A Primer on Extramammary Paget's Disease for the Urologist

Joon Yau Leong; Paul H. Chung


Transl Androl Urol. 2020;9(1):93-105. 

In This Article

Course and Prognosis

Patients with primary or intraepithelial EMPD have a favorable prognosis, with studies showing that the mortality rates of patients treated adequately for non-invasive disease do not differ significantly from that of the general matched population.[30] Primary disease, though seemingly treatable, has the potential to disseminate and become invasive.[31] Overall mortality rates for the secondary form of EMPD have been reported to be 26–66%, either from metastatic EMPD or from their associated internal malignancies.[19] Moreover, mortality rates were found to be significantly higher in patients with an underlying adnexal carcinoma when compared to those who did not (46% vs. 18%, P<0.05).[12]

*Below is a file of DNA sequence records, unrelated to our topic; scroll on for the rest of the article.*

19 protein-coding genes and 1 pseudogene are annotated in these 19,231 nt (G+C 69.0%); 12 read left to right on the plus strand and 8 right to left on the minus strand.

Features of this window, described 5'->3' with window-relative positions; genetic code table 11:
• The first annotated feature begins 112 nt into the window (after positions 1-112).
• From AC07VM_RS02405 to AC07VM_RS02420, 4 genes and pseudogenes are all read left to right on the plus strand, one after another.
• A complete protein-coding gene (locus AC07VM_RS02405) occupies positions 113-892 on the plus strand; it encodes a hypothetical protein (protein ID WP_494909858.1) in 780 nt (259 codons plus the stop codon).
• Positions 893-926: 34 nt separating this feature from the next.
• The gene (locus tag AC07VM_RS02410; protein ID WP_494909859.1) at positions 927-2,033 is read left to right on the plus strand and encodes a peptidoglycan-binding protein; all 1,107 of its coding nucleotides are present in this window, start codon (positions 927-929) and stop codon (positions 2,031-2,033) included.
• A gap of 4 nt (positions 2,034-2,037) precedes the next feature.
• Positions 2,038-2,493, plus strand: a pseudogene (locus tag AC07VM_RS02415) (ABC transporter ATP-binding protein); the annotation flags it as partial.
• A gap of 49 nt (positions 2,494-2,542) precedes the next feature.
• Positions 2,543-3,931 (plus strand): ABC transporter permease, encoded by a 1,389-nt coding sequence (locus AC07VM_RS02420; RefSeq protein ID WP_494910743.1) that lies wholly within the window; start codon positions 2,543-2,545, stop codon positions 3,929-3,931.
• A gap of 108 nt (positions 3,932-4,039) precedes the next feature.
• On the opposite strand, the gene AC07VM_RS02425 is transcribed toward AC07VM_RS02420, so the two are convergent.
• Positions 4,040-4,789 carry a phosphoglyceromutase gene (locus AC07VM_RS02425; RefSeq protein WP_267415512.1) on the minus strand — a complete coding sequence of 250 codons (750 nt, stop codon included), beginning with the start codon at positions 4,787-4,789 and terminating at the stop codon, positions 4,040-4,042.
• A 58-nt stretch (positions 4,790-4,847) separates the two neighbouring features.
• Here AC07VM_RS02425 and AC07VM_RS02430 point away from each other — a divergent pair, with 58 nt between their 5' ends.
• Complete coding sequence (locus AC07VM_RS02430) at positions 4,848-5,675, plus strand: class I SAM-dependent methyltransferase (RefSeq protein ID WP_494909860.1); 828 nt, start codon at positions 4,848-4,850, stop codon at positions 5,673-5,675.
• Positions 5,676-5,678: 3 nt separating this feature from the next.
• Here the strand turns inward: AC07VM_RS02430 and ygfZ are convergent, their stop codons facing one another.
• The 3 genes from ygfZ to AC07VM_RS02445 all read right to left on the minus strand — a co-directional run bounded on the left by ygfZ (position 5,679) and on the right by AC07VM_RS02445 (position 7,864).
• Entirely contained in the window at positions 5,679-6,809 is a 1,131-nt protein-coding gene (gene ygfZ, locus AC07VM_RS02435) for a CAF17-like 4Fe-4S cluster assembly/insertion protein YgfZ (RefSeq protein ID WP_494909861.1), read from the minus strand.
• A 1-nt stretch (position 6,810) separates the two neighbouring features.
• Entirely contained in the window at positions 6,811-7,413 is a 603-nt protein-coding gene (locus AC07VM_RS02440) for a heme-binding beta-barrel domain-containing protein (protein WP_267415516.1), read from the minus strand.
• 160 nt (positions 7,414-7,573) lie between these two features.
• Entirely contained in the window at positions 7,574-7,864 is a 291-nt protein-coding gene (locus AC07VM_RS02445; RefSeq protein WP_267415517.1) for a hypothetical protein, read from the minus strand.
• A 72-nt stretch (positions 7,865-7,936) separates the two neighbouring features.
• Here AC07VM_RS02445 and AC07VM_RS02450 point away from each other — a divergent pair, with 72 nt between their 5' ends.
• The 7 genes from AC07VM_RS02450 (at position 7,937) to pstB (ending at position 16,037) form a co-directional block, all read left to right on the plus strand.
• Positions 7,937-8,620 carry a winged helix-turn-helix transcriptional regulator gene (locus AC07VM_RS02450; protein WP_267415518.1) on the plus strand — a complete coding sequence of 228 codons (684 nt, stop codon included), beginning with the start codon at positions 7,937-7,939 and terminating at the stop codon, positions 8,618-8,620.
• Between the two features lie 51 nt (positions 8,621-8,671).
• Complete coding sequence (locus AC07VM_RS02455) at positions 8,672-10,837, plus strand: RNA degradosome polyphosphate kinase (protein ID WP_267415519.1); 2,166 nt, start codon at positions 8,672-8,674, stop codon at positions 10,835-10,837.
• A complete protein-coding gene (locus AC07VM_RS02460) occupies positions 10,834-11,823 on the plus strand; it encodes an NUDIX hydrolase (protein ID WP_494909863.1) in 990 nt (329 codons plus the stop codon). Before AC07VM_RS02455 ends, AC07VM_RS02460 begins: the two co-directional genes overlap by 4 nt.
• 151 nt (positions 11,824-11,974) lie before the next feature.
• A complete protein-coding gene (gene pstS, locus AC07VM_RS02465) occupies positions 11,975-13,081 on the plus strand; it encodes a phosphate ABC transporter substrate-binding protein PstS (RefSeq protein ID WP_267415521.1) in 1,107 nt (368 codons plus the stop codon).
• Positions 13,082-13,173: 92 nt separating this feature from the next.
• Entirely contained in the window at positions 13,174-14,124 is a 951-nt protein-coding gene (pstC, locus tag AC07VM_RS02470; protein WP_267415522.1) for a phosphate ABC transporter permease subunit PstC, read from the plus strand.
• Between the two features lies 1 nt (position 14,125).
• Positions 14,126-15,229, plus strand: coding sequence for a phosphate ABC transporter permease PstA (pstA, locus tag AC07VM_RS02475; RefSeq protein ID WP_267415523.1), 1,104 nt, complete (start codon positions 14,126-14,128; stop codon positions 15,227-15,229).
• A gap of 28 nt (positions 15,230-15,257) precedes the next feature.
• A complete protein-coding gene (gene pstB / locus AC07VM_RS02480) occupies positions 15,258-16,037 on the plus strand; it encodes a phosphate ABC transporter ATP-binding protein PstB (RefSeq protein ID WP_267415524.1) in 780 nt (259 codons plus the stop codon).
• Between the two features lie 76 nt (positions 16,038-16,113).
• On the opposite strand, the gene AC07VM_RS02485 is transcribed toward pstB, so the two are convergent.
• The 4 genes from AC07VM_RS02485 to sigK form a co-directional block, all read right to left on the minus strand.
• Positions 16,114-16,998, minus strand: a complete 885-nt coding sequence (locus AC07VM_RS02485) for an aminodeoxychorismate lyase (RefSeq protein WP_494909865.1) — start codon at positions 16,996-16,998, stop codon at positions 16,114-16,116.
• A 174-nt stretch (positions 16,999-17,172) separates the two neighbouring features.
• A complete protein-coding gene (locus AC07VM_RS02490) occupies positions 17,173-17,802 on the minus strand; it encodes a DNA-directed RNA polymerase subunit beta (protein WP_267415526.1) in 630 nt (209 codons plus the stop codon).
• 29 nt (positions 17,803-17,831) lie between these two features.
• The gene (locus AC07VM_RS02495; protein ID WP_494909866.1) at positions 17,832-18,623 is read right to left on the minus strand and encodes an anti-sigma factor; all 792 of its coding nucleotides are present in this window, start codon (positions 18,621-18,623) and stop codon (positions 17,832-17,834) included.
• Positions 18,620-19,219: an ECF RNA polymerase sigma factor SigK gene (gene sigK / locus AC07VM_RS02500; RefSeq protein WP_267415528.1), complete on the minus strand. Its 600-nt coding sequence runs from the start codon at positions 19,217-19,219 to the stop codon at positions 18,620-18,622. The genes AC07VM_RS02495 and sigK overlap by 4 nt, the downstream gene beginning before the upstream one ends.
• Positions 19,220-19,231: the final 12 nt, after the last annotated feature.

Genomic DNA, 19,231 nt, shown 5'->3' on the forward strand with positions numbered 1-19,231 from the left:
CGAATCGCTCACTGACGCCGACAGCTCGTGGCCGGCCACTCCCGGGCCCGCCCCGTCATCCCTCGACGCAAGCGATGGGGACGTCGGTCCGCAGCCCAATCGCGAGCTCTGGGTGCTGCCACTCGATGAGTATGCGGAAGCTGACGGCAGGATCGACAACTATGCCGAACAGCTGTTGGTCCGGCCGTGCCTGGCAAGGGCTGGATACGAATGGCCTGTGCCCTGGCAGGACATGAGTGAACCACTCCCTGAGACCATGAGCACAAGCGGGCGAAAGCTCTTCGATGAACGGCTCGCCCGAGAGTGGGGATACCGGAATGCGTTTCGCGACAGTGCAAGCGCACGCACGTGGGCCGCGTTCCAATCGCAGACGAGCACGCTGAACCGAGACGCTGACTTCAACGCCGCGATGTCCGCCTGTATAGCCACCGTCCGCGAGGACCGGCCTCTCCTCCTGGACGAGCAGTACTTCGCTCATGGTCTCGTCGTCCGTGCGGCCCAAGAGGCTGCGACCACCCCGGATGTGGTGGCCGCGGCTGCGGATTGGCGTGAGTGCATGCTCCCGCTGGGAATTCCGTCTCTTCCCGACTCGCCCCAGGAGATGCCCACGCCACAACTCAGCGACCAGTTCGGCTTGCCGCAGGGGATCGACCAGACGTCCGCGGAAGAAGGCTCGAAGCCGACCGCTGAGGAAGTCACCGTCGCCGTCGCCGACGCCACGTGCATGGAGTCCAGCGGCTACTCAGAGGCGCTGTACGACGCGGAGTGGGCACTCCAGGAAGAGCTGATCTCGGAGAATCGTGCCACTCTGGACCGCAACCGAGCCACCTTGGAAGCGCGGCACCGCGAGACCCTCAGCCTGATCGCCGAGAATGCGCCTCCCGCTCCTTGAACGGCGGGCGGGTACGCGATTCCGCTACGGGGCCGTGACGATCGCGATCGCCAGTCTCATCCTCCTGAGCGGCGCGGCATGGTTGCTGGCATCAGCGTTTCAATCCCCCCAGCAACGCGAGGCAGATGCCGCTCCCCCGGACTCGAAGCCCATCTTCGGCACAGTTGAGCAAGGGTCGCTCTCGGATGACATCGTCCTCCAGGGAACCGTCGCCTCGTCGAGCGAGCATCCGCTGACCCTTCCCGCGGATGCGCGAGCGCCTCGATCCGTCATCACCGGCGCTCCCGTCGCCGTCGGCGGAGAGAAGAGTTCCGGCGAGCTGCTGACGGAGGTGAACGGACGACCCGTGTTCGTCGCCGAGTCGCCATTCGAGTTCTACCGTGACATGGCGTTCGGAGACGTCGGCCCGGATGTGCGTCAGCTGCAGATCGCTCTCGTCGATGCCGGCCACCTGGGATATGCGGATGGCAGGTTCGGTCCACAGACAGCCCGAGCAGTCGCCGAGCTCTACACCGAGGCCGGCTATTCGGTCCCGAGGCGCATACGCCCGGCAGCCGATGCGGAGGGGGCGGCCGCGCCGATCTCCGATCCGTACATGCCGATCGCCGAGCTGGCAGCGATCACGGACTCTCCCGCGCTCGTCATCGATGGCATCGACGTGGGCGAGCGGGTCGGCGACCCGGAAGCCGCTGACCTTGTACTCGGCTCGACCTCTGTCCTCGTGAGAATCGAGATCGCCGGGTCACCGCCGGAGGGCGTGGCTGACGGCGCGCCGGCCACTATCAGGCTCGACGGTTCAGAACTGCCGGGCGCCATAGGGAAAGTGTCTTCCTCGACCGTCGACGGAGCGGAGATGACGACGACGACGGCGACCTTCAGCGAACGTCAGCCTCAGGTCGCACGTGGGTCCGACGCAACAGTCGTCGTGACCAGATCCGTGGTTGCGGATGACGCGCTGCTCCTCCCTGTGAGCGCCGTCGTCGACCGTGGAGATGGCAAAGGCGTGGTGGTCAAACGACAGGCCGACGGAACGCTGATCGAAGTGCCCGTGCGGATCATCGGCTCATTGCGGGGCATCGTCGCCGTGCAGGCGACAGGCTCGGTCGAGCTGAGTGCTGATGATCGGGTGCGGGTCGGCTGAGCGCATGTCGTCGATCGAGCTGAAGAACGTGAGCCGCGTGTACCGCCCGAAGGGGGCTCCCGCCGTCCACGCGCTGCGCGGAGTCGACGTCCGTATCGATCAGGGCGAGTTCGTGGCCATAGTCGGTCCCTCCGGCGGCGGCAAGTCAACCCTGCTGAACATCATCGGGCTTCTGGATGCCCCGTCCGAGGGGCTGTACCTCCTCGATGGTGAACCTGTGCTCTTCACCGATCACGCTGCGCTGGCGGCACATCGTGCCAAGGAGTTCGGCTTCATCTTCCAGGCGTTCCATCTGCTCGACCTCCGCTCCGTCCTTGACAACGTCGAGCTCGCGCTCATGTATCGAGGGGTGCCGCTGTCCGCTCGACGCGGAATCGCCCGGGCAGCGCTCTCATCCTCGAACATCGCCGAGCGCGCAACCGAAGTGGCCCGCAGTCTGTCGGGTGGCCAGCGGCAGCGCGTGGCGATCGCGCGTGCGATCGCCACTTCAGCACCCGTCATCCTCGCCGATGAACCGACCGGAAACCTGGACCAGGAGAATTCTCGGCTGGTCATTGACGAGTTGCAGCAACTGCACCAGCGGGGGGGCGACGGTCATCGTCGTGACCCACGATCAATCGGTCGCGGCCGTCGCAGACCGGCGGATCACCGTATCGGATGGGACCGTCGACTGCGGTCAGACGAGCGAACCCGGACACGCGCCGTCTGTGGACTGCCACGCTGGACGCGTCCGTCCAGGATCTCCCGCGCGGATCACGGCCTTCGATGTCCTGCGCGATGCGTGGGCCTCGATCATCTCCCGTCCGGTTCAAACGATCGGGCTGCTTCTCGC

Several factors such as dermal invasion, elevated CEA levels and lymph node metastasis portend a greater risk of adverse prognosis, with the former being the most significant. Hatta found that the 5-year survival rate for patients with deep invasion beneath the reticular dermis was significantly lower than patients with no invasion or with microinvasion to the papillary dermis.[32] Histological assessment is therefore needed for appropriate risk stratification.[33–35] Serum CEA levels have also been associated with predicting systemic metastasis in EMPD patients with a sensitivity of 70% and specificity of 94%.[36] CEA may be used as an indicator to monitor treatment effects and outcomes for EMPD.[37,38] Regional lymph node metastasis has also been shown to significantly affect the prognosis of EMPD. Unfortunately, limited studies have evaluated the utility of lymphadenectomy as a treatment strategy for EMPD.[32,34] Further assessment of lymphadenectomy should be performed before it can be accepted as a standard treatment. Studies have also examined the efficacy of sentinel lymph node biopsy (SLNB) and reported a significant association between SLN positivity and increased dermal invasion rates, lower overall 5-year survival rates, and higher lymphovascular metastatic rates.[39–44] Due to the limited existing data regarding lymphadenectomy, chemotherapy, immunotherapy and radiation therapy in EMPD disease, patients with metastatic disease should be evaluated via a multidisciplinary approach to develop a treatment plan that may maximize outcomes for individual patients.